Imaging tests can be important during the diagnosis and staging of multiple myeloma. This type of cancer occurs when lymphocytes (white blood cells) called plasma B cells begin to grow in a rapid, uncontrolled way.
Imaging tests like X-rays offer vital clues about the health of the bones and internal organs. They help diagnose new cases of myeloma and allow physicians to monitor treatment response in individuals who have already been diagnosed with the disease. Imaging tests can show everything from bone lesions to bone marrow involvement. Imaging tests can also help track the progress of conditions like osteoporosis that often accompany multiple myeloma.
Here’s what you need to know about some of the most common imaging tests used for people with multiple myeloma, including what they involve, what they tell your doctors, and what to expect before going in for testing.
X-rays are the most common imaging tests for people with multiple myeloma, especially when it comes to the initial diagnosis. These fast and painless tests create radiographic images (radiographs) of the inside of the body — especially the bones, which appear dense and opaque on X-ray imaging.
X-rays give your doctor important information about your bones because multiple myeloma can cause bone damage or even bone destruction. X-rays can show evidence of bone loss or thinning (also called osteoporosis or osteopenia), holes known as lytic lesions, or even fractures due to bone weakness.
X-rays don’t generally require special preparation. Most of the time, only the area of the body being X-rayed will be exposed to a radiation dose. Before undergoing X-rays, let your doctor know if you are pregnant (or if there is any possibility you might be pregnant) and if you have any metal inside your body, such as pins or a device like a pacemaker.
Computed tomography (CT) scans (also called CAT scans) are scans taken from multiple angles to offer a more complete image of body structures than conventional radiography. To do this, CT scans use tomography — a method of computer processing that creates cross-sectional images of body parts, including what is inside them.
Because multiple myeloma affects the bone marrow, CT scans can be very important for evaluating and treating the condition. Once the images of the cross-sections have been taken, the computer combines them to create detailed, three-dimensional images. Imaging specialists (radiologists) then read these images to check for abnormalities or tumors inside your bones.
Positron emission tomography (PET) scans involve injecting a radiotracer into the body. The radiotracer shows up on the resulting scans, helping to highlight the parts of your body the radiology specialist needs to see.
In a PET scan, the radiotracer is a radioactive sugar solution called fluorodeoxyglucose (FDG). Cells use FDG for energy, and cancer cells use more energy than healthy cells. When FDG uptake occurs, the cancerous cells glow, making them easier to see.
Magnetic resonance imaging (MRI) has been part of the diagnostic criteria for people with multiple myeloma since 2014. This imaging test uses magnetic fields instead of X-rays or tomography to create images of the body. MRI has extremely high sensitivity when it comes to soft tissue, making it invaluable for determining whether myeloma cells are present in the bone marrow (known as bone marrow infiltration).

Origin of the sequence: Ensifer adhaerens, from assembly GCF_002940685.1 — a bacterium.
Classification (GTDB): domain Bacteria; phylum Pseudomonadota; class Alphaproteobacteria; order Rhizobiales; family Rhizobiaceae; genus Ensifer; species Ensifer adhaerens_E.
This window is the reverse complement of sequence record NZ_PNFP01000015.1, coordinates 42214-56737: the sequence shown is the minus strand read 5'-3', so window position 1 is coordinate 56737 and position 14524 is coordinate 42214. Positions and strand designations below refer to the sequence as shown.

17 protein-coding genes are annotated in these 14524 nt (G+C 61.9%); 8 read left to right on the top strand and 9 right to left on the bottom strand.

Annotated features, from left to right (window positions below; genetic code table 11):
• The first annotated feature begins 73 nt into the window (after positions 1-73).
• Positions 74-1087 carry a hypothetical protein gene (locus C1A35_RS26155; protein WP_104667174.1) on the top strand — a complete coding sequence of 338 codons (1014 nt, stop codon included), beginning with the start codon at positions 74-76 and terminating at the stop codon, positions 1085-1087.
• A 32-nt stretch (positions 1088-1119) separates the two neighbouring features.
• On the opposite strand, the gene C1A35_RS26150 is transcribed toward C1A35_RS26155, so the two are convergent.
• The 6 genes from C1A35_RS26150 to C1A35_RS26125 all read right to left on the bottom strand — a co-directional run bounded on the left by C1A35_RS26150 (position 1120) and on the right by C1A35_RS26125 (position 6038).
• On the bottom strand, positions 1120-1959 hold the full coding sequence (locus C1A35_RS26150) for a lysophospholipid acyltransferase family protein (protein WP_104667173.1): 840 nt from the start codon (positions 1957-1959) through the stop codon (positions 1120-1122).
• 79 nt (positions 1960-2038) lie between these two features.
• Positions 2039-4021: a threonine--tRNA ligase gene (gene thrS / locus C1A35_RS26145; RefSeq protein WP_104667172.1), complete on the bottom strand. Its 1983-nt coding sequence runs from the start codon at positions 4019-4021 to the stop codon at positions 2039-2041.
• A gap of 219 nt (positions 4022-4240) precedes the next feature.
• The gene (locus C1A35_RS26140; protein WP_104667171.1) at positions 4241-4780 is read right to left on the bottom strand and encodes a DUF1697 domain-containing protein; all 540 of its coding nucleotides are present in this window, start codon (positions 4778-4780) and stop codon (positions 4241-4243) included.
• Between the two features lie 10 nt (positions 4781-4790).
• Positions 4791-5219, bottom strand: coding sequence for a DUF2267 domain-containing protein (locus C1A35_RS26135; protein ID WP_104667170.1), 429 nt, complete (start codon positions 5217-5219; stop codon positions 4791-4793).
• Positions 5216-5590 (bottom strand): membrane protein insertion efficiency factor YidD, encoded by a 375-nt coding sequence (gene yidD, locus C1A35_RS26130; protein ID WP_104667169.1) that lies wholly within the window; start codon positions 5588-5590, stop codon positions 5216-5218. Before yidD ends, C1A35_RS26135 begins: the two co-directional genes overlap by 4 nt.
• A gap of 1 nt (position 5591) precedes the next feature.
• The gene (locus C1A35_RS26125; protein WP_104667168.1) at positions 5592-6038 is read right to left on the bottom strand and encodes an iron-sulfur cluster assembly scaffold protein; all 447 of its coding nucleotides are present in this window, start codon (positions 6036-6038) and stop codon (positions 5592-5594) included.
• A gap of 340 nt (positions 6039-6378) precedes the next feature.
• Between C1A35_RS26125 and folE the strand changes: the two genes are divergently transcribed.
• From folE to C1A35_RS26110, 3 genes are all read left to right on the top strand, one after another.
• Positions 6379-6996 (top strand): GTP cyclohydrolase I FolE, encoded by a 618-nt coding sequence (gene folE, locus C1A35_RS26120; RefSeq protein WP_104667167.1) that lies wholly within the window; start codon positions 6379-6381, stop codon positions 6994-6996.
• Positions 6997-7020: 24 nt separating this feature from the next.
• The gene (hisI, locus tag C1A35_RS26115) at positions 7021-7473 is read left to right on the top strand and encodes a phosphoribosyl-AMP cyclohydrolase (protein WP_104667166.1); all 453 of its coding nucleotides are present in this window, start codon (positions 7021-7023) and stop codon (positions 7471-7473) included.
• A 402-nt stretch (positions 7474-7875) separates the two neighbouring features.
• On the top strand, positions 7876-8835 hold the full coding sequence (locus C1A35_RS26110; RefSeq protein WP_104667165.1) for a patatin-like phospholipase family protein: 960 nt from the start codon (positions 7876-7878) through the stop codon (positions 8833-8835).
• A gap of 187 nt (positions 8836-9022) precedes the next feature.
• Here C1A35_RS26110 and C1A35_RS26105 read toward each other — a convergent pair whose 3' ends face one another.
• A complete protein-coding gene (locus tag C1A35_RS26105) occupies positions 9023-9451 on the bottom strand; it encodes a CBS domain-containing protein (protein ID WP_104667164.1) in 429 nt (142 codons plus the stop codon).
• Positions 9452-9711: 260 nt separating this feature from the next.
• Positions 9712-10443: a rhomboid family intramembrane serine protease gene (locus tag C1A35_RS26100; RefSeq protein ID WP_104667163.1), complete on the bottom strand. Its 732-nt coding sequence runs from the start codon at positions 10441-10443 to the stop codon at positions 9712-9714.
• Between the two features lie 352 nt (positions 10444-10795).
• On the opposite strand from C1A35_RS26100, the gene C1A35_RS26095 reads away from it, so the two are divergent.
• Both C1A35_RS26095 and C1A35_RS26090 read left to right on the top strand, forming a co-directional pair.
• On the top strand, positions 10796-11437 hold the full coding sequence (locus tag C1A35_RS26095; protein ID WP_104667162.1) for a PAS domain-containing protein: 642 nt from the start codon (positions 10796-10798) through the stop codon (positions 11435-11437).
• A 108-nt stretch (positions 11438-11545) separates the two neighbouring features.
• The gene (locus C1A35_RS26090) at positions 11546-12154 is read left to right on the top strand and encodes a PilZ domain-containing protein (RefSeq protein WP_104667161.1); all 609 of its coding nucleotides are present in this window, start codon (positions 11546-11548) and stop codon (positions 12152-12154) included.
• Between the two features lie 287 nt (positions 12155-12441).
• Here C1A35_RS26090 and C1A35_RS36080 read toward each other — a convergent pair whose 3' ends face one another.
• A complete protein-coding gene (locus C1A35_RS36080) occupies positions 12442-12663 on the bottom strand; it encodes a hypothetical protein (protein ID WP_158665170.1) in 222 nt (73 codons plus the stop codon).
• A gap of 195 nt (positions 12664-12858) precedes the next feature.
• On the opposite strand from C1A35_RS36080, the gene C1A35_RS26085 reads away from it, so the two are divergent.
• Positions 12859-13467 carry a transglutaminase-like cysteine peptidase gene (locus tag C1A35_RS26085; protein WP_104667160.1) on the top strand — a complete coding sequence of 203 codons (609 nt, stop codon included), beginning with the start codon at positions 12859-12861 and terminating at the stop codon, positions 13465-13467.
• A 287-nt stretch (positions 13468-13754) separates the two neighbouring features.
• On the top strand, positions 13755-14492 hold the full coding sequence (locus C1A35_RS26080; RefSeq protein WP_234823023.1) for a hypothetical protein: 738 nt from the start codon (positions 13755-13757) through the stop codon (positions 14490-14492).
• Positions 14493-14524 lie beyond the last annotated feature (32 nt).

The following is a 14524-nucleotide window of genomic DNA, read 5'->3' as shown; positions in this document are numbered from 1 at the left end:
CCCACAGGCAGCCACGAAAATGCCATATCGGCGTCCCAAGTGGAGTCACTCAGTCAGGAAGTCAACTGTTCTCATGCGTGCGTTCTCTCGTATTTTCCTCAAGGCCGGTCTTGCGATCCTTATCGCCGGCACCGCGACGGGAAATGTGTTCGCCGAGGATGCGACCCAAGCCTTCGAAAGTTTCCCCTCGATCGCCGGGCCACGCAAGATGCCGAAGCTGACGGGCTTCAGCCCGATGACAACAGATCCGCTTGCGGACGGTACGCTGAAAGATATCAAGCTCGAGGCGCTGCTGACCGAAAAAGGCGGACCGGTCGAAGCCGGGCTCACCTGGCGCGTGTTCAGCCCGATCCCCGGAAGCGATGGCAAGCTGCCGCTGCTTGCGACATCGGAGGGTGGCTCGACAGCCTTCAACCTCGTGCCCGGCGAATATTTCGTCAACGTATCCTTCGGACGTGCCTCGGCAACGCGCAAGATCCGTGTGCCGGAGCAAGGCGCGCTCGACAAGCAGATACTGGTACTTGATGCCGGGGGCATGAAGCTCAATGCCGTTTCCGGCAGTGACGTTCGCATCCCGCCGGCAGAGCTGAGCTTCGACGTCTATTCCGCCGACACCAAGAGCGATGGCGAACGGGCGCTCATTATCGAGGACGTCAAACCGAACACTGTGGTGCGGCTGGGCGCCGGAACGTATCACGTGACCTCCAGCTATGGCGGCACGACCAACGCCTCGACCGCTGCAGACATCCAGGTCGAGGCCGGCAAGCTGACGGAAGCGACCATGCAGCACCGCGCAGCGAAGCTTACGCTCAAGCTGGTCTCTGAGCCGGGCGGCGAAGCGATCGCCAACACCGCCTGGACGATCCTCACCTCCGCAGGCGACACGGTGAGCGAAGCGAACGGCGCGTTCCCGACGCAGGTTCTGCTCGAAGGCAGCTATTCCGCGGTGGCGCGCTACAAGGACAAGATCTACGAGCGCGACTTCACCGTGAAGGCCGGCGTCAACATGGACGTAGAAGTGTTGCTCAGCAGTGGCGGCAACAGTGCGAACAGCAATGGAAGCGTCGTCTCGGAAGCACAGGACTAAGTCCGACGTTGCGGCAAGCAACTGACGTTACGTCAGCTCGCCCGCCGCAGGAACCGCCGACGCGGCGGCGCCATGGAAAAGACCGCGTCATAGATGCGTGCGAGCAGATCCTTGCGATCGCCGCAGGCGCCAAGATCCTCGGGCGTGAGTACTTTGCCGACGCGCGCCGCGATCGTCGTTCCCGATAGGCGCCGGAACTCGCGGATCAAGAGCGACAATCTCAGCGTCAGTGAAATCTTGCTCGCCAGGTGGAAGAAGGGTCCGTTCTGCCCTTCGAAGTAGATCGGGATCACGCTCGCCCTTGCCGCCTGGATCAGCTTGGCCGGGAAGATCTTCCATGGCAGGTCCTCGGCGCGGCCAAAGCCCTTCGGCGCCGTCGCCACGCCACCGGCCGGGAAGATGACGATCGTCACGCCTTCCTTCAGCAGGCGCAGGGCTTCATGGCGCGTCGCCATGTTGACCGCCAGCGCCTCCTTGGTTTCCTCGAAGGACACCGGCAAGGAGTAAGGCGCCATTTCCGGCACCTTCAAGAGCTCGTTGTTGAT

The two most common types of MRI are closed or open MRI. A closed MRI is the one most people are familiar with — the machine is shaped like a long tube that is open on one end. An open MRI machine is open on all four sides. Both types of MRI are effective for finding evidence of multiple myeloma, including determining the size of tumors and locating myeloma lesions in the bones. You and your doctor can talk about both options to decide which MRI is the best one for you.
There is a third kind of MRI known as a whole-body (or full-body) MRI. This type of MRI was invented in 1977 and has been found to more successfully detect bone lesions in their early stages than whole-body, low-dose CT scans.
Although it has existed for more than 40 years, full-body MRI is still considered an emerging technology. Some of the reasons for that are concerns about standardization, availability, and especially cost. Most health insurance policies don’t cover whole-body MRIs. Out-of-pocket costs for this kind of scan can be anywhere from several hundred to several thousand dollars, making it out of reach for most people.
The right kind of imaging for you depends on many factors, including the stage of your myeloma, your medical concerns, and your preferences and needs. You and your doctor may discuss any or all of these imaging studies throughout your treatment for multiple myeloma. You and your doctor will decide together which kind of imaging is best for you.
MyMyelomaTeam is the social networking site for people with multiple myeloma and their loved ones. Here, more than 12,000 members gather to ask and answer questions, share advice and stories, and get a better understanding of life with multiple myeloma.
Have you had imaging tests with multiple myeloma? Share your experience with others in the comments below or by posting on MyMyelomaTeam.
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